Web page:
Stranger still is the what happens after maturation. Each adult elf remains an active member of the community for some time, usually a few decades, before striking out on their own. This elf, seemingly overcome by some instinctual drive, restlessly travels into an environment that they find suitable. Then, they undergo a second metamorphosis. This is a gradual process in which the elf mutates into an entirely different creature that exists on Golarion. The elf may end up gaining an ogre’s worth of weight, shedding flesh until they’re as light as a pixie, or transforming from a mammal to a plant or insect.

The change is so thorough that no previous distinctions of the old body remain; even divination magic detects the new form as its own creature. Scholars are completely baffled as to why elves evolved to “grow out” of their own ancestry, and how their new forms even manage to breed true with their “adopted” species. Elves usually transform into plant, aberrant, and bestial forms. This has spawned the idea that elves themselves are the larval form of many species on Golarion. While the idea has gained some popularity in recent years, it is still dismissed as a fringe conspiracy theory by the greater scientific community.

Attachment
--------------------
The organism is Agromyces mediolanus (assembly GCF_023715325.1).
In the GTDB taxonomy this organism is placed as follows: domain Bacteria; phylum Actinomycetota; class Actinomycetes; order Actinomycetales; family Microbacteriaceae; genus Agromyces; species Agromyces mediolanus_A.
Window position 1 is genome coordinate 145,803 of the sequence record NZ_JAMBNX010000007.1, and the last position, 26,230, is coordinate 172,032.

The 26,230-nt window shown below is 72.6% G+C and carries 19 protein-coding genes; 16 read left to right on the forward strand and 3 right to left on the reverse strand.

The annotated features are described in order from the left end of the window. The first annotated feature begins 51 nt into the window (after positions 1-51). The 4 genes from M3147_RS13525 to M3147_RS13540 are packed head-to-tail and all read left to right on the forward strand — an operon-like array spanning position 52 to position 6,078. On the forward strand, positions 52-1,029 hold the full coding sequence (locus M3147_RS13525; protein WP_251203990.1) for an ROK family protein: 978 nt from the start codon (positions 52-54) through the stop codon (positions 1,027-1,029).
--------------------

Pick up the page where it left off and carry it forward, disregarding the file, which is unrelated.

History and Culture

Elves speak a strange language, known simply as Elven to outsiders, a secret tongue that relies on layers of expression: its mix of vocal utterances, distinct pheromones, and subtle movements make it impossible to translate by traditional methods. Among those who study elves, the more magically inclined speculate that elves have some kind of inherent telepathic connection, which may explain how they emerge from the chrysalis as fully functional adults. Despite research proving elves have the anatomy to verbally communicate and well beyond the cultural complexity to do so, precious little documented evidence exists of elves contacting outsiders.

Elven communities are small and live in harmony with the environment, guiding plants to grow into shapes that can better shelter them rather than building homes from harvesting raw materials. Using magic to enhance this growth or to shape the stone around them is also not unheard of. Elves prefer communal living with wide open indoor spaces to accommodate the cocoons that often outnumber their waking population threefold. This gives their architecture a certain alien, organic appearance, as if Golarion itself is evolving to accommodate them.